The “media” argument works out in practice that when the media gets big enough, they receive First Amendment protection. But the little guy who spends less than $200 is subject to government regulation, and perhaps government prosecution.

Another counter-argument sometimes goes that the protection of the First Amendment means that people no longer need to be anonymous, as they did under British rule when they feared government retribution. Of course, by the time the Federalist and Anti-Federalist Papers were written, British influence had been erased from the United States. Moreover, many founding fathers continued to write anonymously even after adoption of the First Amendment. James Madison and Alexander Hamilton continued on a vigorous debate using pen names “Helvidius,” Pacificus,” and “Americanus” over George Washington's neutrality proclamation in 1793. If there had been no need under the First Amendment to engage in anonymous political communication, why did James Madison – the man who introduced the Bill of Rights in the House of Representatives in 1789 – bother to continue to do it?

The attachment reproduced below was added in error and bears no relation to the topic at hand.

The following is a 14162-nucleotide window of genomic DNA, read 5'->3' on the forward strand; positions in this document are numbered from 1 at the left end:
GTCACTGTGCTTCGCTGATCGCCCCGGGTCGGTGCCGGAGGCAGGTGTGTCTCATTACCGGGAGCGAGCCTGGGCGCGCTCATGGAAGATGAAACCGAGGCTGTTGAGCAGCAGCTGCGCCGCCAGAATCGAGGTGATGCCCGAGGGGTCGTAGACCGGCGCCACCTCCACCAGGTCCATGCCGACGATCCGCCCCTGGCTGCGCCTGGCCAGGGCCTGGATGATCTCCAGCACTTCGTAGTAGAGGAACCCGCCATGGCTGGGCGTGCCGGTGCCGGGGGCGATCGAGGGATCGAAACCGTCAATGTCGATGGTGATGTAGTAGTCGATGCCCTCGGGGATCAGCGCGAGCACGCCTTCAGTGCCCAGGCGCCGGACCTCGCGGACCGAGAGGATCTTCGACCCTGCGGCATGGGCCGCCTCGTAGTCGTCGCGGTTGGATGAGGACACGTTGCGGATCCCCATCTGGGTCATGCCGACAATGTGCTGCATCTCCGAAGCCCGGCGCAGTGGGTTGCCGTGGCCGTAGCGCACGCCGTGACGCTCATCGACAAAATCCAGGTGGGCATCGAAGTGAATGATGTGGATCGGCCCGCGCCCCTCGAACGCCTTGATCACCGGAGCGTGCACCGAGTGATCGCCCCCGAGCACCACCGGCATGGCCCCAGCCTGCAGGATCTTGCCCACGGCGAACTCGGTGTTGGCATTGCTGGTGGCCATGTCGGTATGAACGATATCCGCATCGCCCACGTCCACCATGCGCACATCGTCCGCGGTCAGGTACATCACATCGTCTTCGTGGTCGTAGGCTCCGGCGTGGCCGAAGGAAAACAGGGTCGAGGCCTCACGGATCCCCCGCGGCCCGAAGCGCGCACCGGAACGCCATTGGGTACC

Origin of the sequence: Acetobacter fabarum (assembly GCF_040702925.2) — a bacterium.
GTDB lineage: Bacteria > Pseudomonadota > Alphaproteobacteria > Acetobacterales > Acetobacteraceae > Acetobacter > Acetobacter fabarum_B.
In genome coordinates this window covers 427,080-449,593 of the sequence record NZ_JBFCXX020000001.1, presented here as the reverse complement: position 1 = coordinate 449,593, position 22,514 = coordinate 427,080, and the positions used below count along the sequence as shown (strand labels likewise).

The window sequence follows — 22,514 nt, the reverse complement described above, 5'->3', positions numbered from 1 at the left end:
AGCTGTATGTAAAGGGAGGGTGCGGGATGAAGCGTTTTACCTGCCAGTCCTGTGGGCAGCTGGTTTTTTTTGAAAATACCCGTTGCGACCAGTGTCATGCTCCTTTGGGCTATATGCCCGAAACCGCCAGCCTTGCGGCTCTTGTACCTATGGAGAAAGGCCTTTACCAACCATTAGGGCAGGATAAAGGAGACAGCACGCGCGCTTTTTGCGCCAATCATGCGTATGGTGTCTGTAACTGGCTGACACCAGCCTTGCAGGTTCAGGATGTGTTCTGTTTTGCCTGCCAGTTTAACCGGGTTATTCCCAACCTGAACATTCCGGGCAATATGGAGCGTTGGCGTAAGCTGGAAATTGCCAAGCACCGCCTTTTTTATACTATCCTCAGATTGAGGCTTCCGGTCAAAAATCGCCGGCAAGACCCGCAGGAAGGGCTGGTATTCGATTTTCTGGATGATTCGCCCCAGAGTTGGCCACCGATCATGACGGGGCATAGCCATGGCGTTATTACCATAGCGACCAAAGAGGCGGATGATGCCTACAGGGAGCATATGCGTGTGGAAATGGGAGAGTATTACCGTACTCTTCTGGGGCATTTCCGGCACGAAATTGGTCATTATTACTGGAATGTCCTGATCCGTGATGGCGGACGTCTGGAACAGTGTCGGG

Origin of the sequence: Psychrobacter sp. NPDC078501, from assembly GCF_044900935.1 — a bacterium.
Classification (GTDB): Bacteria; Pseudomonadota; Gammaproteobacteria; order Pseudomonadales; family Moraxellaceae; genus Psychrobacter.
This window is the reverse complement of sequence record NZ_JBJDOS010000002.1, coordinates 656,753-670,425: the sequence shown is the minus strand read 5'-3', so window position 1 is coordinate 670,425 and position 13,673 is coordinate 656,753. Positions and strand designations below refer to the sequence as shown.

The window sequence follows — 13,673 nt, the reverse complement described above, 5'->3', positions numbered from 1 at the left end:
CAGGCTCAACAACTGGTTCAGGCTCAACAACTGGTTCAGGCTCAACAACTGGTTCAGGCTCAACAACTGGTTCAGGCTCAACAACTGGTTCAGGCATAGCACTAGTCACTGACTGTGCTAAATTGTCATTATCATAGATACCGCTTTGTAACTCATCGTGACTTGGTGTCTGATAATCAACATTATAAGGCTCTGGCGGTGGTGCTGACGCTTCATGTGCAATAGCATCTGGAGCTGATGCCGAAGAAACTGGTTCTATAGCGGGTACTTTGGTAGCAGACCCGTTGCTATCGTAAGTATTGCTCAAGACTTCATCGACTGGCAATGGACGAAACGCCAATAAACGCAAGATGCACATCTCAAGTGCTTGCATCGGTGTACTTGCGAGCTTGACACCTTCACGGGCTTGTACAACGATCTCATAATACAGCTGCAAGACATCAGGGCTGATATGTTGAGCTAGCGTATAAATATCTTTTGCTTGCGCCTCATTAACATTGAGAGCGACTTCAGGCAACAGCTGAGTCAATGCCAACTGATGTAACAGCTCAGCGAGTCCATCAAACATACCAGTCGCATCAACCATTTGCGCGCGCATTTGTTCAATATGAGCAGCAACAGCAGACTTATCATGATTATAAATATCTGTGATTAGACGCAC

Moreover, is it really accurate to say there is no longer fear of retribution? As Clarence Thomas noted in his concurrence on the Citizens United decision: